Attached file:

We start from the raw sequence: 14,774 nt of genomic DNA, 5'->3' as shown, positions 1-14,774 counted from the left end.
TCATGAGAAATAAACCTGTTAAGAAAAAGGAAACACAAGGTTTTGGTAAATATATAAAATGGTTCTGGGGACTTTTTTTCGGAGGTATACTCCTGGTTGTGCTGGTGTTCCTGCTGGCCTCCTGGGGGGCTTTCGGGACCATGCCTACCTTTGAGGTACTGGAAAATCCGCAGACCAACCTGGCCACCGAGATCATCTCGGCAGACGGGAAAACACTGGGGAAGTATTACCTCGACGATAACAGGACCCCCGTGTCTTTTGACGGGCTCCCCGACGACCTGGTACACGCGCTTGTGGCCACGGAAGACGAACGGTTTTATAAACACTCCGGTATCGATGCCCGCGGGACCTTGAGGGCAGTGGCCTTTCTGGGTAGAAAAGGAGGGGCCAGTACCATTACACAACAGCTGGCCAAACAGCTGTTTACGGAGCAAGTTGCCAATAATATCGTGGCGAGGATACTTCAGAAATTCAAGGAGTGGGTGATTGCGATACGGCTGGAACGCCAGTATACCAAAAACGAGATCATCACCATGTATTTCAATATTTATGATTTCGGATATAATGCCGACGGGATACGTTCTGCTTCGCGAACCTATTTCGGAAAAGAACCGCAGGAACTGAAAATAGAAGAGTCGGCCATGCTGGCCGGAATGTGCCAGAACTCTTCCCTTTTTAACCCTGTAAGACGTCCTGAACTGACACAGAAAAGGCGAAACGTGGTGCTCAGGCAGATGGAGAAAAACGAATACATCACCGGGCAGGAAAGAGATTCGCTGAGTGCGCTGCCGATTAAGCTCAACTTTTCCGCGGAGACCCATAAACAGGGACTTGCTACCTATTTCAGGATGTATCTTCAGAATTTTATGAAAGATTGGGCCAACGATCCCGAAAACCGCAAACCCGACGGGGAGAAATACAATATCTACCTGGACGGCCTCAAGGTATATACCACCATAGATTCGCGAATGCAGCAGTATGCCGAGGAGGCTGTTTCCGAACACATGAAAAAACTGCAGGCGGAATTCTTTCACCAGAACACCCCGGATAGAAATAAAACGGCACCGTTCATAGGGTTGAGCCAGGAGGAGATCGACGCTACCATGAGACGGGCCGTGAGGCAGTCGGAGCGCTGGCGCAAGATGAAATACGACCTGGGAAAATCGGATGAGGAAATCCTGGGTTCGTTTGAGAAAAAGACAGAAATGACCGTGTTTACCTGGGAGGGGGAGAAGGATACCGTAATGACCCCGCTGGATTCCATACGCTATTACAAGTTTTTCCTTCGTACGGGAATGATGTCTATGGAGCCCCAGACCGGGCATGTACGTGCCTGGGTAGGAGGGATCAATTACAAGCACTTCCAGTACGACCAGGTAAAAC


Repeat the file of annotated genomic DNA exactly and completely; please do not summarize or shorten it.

We start from the raw sequence: 14,774 nt of genomic DNA, 5'->3' as shown, positions 1-14,774 counted from the left end.
TCATGAGAAATAAACCTGTTAAGAAAAAGGAAACACAAGGTTTTGGTAAATATATAAAATGGTTCTGGGGACTTTTTTTCGGAGGTATACTCCTGGTTGTGCTGGTGTTCCTGCTGGCCTCCTGGGGGGCTTTCGGGACCATGCCTACCTTTGAGGTACTGGAAAATCCGCAGACCAACCTGGCCACCGAGATCATCTCGGCAGACGGGAAAACACTGGGGAAGTATTACCTCGACGATAACAGGACCCCCGTGTCTTTTGACGGGCTCCCCGACGACCTGGTACACGCGCTTGTGGCCACGGAAGACGAACGGTTTTATAAACACTCCGGTATCGATGCCCGCGGGACCTTGAGGGCAGTGGCCTTTCTGGGTAGAAAAGGAGGGGCCAGTACCATTACACAACAGCTGGCCAAACAGCTGTTTACGGAGCAAGTTGCCAATAATATCGTGGCGAGGATACTTCAGAAATTCAAGGAGTGGGTGATTGCGATACGGCTGGAACGCCAGTATACCAAAAACGAGATCATCACCATGTATTTCAATATTTATGATTTCGGATATAATGCCGACGGGATACGTTCTGCTTCGCGAACCTATTTCGGAAAAGAACCGCAGGAACTGAAAATAGAAGAGTCGGCCATGCTGGCCGGAATGTGCCAGAACTCTTCCCTTTTTAACCCTGTAAGACGTCCTGAACTGACACAGAAAAGGCGAAACGTGGTGCTCAGGCAGATGGAGAAAAACGAATACATCACCGGGCAGGAAAGAGATTCGCTGAGTGCGCTGCCGATTAAGCTCAACTTTTCCGCGGAGACCCATAAACAGGGACTTGCTACCTATTTCAGGATGTATCTTCAGAATTTTATGAAAGATTGGGCCAACGATCCCGAAAACCGCAAACCCGACGGGGAGAAATACAATATCTACCTGGACGGCCTCAAGGTATATACCACCATAGATTCGCGAATGCAGCAGTATGCCGAGGAGGCTGTTTCCGAACACATGAAAAAACTGCAGGCGGAATTCTTTCACCAGAACACCCCGGATAGAAATAAAACGGCACCGTTCATAGGGTTGAGCCAGGAGGAGATCGACGCTACCATGAGACGGGCCGTGAGGCAGTCGGAGCGCTGGCGCAAGATGAAATACGACCTGGGAAAATCGGATGAGGAAATCCTGGGTTCGTTTGAGAAAAAGACAGAAATGACCGTGTTTACCTGGGAGGGGGAGAAGGATACCGTAATGACCCCGCTGGATTCCATACGCTATTACAAGTTTTTCCTTCGTACGGGAATGATGTCTATGGAGCCCCAGACCGGGCATGTACGTGCCTGGGTAGGAGGGATCAATTACAAGCACTTCCAGTACGACCAGGTAAAAC